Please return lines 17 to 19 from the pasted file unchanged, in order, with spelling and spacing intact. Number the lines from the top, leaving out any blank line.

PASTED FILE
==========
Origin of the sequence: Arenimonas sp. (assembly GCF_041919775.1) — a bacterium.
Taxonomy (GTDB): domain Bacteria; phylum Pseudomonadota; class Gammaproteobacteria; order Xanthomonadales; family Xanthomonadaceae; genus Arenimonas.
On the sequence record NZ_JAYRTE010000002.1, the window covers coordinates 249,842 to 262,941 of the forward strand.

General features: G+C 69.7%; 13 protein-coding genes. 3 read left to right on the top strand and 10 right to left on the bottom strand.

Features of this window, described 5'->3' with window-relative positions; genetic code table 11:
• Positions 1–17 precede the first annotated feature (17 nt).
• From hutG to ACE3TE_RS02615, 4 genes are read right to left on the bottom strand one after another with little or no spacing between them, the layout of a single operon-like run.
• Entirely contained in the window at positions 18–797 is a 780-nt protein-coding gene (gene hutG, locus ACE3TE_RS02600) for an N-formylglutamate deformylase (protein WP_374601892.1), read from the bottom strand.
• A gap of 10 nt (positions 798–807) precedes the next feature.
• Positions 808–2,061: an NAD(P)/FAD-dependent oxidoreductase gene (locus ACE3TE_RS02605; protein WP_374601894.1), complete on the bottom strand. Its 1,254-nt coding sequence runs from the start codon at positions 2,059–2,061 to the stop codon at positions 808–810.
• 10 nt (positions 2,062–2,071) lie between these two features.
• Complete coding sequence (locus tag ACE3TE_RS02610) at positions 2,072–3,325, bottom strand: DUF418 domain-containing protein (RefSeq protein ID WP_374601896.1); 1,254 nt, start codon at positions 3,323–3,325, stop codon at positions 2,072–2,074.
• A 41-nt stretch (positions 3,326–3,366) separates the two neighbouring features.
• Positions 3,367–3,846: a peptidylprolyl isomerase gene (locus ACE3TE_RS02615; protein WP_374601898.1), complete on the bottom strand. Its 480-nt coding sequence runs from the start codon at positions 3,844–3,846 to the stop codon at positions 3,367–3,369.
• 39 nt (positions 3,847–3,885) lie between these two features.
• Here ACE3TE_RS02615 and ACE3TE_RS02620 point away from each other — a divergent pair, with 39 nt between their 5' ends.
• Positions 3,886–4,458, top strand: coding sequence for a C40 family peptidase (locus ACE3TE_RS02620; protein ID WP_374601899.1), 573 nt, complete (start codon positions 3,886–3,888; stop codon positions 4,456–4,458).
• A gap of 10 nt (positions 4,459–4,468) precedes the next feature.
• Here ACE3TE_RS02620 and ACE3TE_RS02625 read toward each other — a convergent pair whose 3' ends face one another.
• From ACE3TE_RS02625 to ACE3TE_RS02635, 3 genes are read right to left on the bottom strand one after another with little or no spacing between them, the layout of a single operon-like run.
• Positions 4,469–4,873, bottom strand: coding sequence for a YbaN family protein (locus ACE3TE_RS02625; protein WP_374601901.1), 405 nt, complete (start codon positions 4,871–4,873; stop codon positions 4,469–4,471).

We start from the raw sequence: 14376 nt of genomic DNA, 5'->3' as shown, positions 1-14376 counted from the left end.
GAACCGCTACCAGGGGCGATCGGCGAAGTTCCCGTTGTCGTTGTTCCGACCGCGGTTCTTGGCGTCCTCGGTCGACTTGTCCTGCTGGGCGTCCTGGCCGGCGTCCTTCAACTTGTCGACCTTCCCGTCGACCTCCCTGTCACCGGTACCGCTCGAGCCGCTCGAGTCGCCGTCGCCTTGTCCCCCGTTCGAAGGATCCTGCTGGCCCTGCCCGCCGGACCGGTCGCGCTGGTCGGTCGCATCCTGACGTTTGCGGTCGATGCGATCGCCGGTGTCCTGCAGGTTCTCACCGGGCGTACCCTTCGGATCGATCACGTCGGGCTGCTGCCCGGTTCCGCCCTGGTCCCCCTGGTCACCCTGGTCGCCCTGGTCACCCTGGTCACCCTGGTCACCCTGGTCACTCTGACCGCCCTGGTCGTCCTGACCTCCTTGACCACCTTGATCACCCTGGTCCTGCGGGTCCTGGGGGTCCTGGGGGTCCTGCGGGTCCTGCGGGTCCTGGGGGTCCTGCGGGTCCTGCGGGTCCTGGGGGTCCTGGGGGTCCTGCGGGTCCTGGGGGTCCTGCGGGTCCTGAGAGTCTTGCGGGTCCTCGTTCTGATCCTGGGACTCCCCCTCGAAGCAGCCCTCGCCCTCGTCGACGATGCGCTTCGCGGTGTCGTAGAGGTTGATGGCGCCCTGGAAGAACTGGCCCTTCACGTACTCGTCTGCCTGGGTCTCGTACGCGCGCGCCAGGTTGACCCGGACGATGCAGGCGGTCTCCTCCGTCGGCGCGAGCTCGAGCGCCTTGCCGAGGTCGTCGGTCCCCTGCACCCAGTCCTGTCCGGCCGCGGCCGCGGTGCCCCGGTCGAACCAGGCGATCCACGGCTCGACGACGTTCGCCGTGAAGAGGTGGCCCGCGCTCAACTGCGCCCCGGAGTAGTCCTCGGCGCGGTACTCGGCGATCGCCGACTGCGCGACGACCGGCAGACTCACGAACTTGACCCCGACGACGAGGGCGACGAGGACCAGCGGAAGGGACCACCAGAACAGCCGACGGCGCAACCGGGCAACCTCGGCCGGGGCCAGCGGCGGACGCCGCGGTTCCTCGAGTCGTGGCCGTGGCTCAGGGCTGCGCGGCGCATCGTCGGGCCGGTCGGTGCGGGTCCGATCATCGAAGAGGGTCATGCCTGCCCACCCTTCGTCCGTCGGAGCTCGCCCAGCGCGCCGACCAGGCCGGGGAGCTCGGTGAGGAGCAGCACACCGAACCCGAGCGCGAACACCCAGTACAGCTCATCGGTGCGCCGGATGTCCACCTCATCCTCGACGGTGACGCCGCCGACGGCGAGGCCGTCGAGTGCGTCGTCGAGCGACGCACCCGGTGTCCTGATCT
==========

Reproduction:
• Positions 3,886–4,458, top strand: coding sequence for a C40 family peptidase (locus ACE3TE_RS02620; protein ID WP_374601899.1), 573 nt, complete (start codon positions 3,886–3,888; stop codon positions 4,456–4,458).
• A gap of 10 nt (positions 4,459–4,468) precedes the next feature.
• Here ACE3TE_RS02620 and ACE3TE_RS02625 read toward each other — a convergent pair whose 3' ends face one another.